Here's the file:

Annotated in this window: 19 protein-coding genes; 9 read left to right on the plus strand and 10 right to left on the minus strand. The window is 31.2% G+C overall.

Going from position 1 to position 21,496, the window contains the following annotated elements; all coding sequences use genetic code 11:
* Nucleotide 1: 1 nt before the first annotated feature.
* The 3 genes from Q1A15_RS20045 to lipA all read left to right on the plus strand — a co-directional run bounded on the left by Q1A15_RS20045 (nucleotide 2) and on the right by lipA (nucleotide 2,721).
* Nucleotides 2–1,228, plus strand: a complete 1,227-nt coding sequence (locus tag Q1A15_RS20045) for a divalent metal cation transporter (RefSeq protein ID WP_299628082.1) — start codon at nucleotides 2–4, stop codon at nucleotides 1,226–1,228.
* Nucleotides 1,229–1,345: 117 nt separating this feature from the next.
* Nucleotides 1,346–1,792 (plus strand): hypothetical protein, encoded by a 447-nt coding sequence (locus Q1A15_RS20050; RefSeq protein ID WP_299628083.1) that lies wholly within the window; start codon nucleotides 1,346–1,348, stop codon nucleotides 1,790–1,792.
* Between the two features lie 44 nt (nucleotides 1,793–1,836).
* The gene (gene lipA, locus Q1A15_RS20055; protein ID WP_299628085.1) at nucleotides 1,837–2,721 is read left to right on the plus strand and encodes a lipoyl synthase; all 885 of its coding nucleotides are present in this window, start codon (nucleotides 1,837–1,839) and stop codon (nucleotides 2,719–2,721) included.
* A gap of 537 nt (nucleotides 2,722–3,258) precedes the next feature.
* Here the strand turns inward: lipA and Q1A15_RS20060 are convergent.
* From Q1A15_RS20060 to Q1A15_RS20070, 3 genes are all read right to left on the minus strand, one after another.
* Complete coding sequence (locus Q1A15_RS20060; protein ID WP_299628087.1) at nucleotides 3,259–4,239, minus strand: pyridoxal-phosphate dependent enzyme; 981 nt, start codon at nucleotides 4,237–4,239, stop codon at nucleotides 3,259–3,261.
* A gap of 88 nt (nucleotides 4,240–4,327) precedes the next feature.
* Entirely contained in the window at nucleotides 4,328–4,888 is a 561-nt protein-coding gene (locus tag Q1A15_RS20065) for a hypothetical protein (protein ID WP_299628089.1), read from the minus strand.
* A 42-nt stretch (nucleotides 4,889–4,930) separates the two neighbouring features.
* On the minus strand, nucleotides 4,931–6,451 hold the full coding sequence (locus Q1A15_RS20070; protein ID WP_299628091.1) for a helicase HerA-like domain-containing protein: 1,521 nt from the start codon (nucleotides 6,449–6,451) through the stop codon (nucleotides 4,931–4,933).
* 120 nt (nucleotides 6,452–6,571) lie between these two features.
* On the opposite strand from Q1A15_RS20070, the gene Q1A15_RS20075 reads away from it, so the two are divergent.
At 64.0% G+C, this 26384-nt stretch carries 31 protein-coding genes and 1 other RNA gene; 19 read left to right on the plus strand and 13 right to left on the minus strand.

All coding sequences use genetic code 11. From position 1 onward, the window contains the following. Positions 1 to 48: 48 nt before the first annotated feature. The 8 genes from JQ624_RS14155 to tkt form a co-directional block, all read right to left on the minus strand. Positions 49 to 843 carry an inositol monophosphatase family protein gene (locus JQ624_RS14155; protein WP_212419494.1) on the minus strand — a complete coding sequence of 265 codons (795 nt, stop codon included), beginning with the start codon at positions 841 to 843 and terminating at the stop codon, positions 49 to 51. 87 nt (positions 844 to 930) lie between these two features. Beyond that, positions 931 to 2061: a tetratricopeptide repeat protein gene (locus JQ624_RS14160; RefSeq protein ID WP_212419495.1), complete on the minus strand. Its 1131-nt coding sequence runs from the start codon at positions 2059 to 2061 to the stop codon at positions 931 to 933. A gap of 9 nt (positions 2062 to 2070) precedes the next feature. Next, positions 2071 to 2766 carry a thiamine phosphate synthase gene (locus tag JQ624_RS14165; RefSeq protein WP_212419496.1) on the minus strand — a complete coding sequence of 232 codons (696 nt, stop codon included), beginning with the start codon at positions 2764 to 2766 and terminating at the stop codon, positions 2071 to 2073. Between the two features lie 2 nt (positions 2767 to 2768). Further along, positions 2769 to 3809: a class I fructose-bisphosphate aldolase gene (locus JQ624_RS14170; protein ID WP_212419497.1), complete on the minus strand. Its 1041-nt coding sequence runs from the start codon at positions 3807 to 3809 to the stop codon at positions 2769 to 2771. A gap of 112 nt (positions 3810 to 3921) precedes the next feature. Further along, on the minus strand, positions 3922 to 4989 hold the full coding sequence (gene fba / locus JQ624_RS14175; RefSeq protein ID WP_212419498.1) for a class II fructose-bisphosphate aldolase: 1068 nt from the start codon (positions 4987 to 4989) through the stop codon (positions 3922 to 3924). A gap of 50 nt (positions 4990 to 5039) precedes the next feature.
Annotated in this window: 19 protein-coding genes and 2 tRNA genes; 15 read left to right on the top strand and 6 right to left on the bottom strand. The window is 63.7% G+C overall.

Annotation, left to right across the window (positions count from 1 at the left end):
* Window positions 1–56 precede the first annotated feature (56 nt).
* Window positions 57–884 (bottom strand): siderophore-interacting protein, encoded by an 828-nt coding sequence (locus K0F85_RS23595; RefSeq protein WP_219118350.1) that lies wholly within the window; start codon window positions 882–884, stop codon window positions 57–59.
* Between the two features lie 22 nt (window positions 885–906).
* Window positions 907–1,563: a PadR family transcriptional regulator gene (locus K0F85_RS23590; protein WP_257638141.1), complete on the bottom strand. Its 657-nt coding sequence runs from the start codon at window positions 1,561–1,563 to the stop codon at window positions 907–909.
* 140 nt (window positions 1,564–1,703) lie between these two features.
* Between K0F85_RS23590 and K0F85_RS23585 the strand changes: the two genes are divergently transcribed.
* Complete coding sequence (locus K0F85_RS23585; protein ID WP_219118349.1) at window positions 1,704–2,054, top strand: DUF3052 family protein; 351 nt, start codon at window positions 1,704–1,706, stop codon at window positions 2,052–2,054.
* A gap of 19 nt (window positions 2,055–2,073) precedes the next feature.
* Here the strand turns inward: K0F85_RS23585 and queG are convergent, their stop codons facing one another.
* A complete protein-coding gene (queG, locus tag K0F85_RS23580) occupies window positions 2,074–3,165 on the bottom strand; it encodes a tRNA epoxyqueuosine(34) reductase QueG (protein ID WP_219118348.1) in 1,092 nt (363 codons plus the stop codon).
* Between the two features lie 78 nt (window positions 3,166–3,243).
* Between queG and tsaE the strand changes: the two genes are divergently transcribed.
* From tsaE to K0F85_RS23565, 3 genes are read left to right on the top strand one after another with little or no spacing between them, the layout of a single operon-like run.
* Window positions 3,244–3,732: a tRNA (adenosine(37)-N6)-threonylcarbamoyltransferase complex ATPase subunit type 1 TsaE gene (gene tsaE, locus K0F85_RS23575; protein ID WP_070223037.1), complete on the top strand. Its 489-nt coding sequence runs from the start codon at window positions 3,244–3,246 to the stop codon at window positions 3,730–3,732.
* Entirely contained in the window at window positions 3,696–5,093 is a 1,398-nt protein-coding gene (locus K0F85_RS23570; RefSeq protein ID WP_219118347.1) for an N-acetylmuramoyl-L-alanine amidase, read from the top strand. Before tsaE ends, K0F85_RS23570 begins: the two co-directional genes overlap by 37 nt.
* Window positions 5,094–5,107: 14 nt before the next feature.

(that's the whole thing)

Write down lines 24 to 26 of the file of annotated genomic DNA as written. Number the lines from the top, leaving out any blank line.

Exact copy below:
* Window positions 1–56 precede the first annotated feature (56 nt).
* Window positions 57–884 (bottom strand): siderophore-interacting protein, encoded by an 828-nt coding sequence (locus K0F85_RS23595; RefSeq protein WP_219118350.1) that lies wholly within the window; start codon window positions 882–884, stop codon window positions 57–59.
* Between the two features lie 22 nt (window positions 885–906).